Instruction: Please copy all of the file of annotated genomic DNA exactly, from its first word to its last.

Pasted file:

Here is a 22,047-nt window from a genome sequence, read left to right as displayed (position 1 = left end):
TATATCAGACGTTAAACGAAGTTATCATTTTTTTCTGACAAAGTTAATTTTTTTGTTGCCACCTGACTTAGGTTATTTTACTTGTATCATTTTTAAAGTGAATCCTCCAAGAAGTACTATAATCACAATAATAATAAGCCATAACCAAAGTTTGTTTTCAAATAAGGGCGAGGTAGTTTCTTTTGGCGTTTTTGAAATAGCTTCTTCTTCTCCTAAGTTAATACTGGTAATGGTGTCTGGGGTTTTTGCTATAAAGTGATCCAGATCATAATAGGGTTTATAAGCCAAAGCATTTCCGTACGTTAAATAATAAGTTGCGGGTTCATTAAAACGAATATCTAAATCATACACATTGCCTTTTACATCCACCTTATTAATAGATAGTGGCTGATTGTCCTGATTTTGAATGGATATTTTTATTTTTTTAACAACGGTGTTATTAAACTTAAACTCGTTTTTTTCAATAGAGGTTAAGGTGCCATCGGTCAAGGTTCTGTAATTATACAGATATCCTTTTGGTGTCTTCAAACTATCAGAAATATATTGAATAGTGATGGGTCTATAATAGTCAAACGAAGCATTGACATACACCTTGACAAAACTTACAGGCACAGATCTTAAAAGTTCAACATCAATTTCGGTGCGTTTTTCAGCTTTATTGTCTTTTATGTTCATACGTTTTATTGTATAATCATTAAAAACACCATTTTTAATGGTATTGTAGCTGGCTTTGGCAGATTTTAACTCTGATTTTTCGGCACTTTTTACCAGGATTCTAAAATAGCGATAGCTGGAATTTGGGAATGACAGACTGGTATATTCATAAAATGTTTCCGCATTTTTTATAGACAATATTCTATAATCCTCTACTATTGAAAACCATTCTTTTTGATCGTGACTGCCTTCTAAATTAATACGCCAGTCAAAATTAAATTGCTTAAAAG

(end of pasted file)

Here is a 22,047-nt window from a genome sequence, read left to right as displayed (position 1 = left end):
TATATCAGACGTTAAACGAAGTTATCATTTTTTTCTGACAAAGTTAATTTTTTTGTTGCCACCTGACTTAGGTTATTTTACTTGTATCATTTTTAAAGTGAATCCTCCAAGAAGTACTATAATCACAATAATAATAAGCCATAACCAAAGTTTGTTTTCAAATAAGGGCGAGGTAGTTTCTTTTGGCGTTTTTGAAATAGCTTCTTCTTCTCCTAAGTTAATACTGGTAATGGTGTCTGGGGTTTTTGCTATAAAGTGATCCAGATCATAATAGGGTTTATAAGCCAAAGCATTTCCGTACGTTAAATAATAAGTTGCGGGTTCATTAAAACGAATATCTAAATCATACACATTGCCTTTTACATCCACCTTATTAATAGATAGTGGCTGATTGTCCTGATTTTGAATGGATATTTTTATTTTTTTAACAACGGTGTTATTAAACTTAAACTCGTTTTTTTCAATAGAGGTTAAGGTGCCATCGGTCAAGGTTCTGTAATTATACAGATATCCTTTTGGTGTCTTCAAACTATCAGAAATATATTGAATAGTGATGGGTCTATAATAGTCAAACGAAGCATTGACATACACCTTGACAAAACTTACAGGCACAGATCTTAAAAGTTCAACATCAATTTCGGTGCGTTTTTCAGCTTTATTGTCTTTTATGTTCATACGTTTTATTGTATAATCATTAAAAACACCATTTTTAATGGTATTGTAGCTGGCTTTGGCAGATTTTAACTCTGATTTTTCGGCACTTTTTACCAGGATTCTAAAATAGCGATAGCTGGAATTTGGGAATGACAGACTGGTATATTCATAAAATGTTTCCGCATTTTTTATAGACAATATTCTATAATCCTCTACTATTGAAAACCATTCTTTTTGATCGTGACTGCCTTCTAAATTAATACGCCAGTCAAAATTAAATTGCTTAAAAG